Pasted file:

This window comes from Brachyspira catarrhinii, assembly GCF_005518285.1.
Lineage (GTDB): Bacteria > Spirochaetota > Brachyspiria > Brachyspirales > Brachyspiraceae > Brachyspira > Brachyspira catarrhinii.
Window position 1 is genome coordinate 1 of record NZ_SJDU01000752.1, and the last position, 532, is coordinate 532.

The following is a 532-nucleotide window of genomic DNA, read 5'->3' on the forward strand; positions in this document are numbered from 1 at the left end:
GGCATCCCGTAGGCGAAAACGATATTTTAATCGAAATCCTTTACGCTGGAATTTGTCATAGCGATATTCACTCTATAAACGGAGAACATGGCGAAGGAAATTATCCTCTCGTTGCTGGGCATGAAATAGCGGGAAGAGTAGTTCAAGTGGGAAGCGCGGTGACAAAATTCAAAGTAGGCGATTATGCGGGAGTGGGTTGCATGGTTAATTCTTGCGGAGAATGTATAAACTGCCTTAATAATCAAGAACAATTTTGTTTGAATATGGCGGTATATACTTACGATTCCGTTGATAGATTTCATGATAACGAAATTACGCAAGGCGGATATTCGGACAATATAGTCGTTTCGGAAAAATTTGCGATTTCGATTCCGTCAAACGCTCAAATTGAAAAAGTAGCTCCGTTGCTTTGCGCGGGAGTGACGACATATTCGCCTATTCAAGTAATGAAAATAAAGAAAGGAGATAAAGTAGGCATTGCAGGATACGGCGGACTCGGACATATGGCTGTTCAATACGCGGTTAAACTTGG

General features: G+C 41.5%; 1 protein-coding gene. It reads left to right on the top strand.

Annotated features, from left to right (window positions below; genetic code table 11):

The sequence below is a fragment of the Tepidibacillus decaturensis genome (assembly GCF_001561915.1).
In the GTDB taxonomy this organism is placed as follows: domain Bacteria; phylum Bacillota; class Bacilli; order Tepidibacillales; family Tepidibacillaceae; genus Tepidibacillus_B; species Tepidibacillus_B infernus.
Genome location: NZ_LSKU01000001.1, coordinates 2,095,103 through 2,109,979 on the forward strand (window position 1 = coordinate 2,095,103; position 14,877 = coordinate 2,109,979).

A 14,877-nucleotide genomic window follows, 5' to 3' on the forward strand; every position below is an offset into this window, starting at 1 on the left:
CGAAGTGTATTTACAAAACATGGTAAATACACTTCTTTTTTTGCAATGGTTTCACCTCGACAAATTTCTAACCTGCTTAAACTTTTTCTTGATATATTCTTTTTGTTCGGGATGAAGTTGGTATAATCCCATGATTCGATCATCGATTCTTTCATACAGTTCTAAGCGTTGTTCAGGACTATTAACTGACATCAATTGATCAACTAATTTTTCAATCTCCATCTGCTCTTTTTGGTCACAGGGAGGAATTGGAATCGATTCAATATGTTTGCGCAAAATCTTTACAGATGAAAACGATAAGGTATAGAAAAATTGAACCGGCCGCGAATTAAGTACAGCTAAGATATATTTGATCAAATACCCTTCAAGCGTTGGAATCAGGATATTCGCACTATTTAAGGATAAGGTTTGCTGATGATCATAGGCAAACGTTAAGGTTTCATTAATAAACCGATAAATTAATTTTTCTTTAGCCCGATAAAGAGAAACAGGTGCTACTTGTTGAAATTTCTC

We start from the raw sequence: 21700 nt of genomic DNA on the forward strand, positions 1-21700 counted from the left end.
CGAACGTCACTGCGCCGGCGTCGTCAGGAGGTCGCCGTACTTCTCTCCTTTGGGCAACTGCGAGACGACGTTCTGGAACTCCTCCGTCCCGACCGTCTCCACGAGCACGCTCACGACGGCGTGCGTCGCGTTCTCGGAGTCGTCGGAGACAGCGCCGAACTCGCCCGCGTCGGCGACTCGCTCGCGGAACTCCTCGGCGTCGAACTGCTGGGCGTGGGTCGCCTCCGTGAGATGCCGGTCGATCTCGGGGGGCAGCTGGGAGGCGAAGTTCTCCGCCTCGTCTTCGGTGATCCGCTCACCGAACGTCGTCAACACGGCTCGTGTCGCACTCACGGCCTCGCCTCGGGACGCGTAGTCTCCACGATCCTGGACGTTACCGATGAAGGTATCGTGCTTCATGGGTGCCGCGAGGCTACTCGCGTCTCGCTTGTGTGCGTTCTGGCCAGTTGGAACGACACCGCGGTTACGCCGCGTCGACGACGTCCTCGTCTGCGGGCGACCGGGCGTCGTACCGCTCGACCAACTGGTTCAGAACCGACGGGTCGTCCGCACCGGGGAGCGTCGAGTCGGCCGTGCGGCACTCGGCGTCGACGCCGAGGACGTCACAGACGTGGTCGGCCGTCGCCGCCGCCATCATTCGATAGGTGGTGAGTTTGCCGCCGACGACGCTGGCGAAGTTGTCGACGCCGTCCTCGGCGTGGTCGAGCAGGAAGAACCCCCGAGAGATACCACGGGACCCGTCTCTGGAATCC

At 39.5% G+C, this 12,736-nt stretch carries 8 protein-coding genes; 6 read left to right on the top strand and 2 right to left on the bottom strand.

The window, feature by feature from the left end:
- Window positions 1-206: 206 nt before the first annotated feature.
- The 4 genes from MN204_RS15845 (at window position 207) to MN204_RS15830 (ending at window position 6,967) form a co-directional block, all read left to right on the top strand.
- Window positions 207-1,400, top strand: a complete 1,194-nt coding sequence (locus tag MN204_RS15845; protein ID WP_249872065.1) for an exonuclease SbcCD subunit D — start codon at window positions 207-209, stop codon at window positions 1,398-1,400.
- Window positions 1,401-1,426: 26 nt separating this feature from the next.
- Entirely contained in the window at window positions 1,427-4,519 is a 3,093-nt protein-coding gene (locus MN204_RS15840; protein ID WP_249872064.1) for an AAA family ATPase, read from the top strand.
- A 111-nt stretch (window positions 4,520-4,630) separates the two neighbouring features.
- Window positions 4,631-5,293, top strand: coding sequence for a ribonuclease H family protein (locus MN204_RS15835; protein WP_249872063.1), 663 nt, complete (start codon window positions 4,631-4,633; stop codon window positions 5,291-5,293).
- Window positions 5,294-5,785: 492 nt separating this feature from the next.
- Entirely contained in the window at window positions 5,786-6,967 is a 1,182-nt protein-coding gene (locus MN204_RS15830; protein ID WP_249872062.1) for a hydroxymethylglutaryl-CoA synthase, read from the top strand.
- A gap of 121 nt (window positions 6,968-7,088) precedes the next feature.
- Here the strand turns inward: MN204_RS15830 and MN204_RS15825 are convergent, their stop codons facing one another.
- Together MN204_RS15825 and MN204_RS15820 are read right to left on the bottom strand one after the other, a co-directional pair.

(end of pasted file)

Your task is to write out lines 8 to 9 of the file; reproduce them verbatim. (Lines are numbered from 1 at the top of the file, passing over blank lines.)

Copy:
The sequence below is a fragment of the Tepidibacillus decaturensis genome (assembly GCF_001561915.1).
In the GTDB taxonomy this organism is placed as follows: domain Bacteria; phylum Bacillota; class Bacilli; order Tepidibacillales; family Tepidibacillaceae; genus Tepidibacillus_B; species Tepidibacillus_B infernus.